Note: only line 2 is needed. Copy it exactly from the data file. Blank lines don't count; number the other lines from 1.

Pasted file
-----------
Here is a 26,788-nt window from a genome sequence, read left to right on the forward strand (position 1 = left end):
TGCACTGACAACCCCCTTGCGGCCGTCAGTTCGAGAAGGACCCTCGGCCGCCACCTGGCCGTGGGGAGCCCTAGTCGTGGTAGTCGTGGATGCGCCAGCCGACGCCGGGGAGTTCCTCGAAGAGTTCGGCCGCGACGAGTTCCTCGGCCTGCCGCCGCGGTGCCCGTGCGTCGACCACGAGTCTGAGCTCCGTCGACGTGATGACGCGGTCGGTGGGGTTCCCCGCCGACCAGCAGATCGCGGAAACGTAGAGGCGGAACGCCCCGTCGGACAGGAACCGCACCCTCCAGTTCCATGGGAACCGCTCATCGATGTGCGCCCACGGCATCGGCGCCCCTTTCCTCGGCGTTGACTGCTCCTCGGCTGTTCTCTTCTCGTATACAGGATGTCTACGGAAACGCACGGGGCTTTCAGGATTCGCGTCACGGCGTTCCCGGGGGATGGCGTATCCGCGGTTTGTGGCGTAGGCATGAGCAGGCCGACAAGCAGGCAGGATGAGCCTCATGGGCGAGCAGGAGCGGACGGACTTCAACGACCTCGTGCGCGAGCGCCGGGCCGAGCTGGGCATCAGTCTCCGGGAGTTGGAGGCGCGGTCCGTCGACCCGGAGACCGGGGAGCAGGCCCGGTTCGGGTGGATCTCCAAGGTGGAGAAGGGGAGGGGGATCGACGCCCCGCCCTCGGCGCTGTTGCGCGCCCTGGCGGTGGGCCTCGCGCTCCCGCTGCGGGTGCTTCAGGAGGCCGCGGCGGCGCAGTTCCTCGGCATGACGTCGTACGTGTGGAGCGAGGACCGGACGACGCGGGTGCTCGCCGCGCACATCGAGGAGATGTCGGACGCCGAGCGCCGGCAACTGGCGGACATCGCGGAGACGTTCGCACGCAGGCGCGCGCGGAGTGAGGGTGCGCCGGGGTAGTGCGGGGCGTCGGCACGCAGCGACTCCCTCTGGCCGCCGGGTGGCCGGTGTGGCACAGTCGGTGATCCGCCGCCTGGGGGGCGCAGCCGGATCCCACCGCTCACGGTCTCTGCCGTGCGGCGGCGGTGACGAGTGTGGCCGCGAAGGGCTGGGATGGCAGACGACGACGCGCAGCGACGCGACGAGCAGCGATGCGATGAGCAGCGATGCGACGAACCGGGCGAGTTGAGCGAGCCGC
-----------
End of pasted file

TGCACTGACAACCCCCTTGCGGCCGTCAGTTCGAGAAGGACCCTCGGCCGCCACCTGGCCGTGGGGAGCCCTAGTCGTGGTAGTCGTGGATGCGCCAGCCGACGCCGGGGAGTTCCTCGAAGAGTTCGGCCGCGACGAGTTCCTCGGCCTGCCGCCGCGGTGCCCGTGCGTCGACCACGAGTCTGAGCTCCGTCGACGTGATGACGCGGTCGGTGGGGTTCCCCGCCGACCAGCAGATCGCGGAAACGTAGAGGCGGAACGCCCCGTCGGACAGGAACCGCACCCTCCAGTTCCATGGGAACCGCTCATCGATGTGCGCCCACGGCATCGGCGCCCCTTTCCTCGGCGTTGACTGCTCCTCGGCTGTTCTCTTCTCGTATACAGGATGTCTACGGAAACGCACGGGGCTTTCAGGATTCGCGTCACGGCGTTCCCGGGGGATGGCGTATCCGCGGTTTGTGGCGTAGGCATGAGCAGGCCGACAAGCAGGCAGGATGAGCCTCATGGGCGAGCAGGAGCGGACGGACTTCAACGACCTCGTGCGCGAGCGCCGGGCCGAGCTGGGCATCAGTCTCCGGGAGTTGGAGGCGCGGTCCGTCGACCCGGAGACCGGGGAGCAGGCCCGGTTCGGGTGGATCTCCAAGGTGGAGAAGGGGAGGGGGATCGACGCCCCGCCCTCGGCGCTGTTGCGCGCCCTGGCGGTGGGCCTCGCGCTCCCGCTGCGGGTGCTTCAGGAGGCCGCGGCGGCGCAGTTCCTCGGCATGACGTCGTACGTGTGGAGCGAGGACCGGACGACGCGGGTGCTCGCCGCGCACATCGAGGAGATGTCGGACGCCGAGCGCCGGCAACTGGCGGACATCGCGGAGACGTTCGCACGCAGGCGCGCGCGGAGTGAGGGTGCGCCGGGGTAGTGCGGGGCGTCGGCACGCAGCGACTCCCTCTGGCCGCCGGGTGGCCGGTGTGGCACAGTCGGTGATCCGCCGCCTGGGGGGCGCAGCCGGATCCCACCGCTCACGGTCTCTGCCGTGCGGCGGCGGTGACGAGTGTGGCCGCGAAGGGCTGGGATGGCAGACGACGACGCGCAGCGACGCGACGAGCAGCGATGCGATGAGCAGCGATGCGACGAACCGGGCGAGTTGAGCGAGCCGC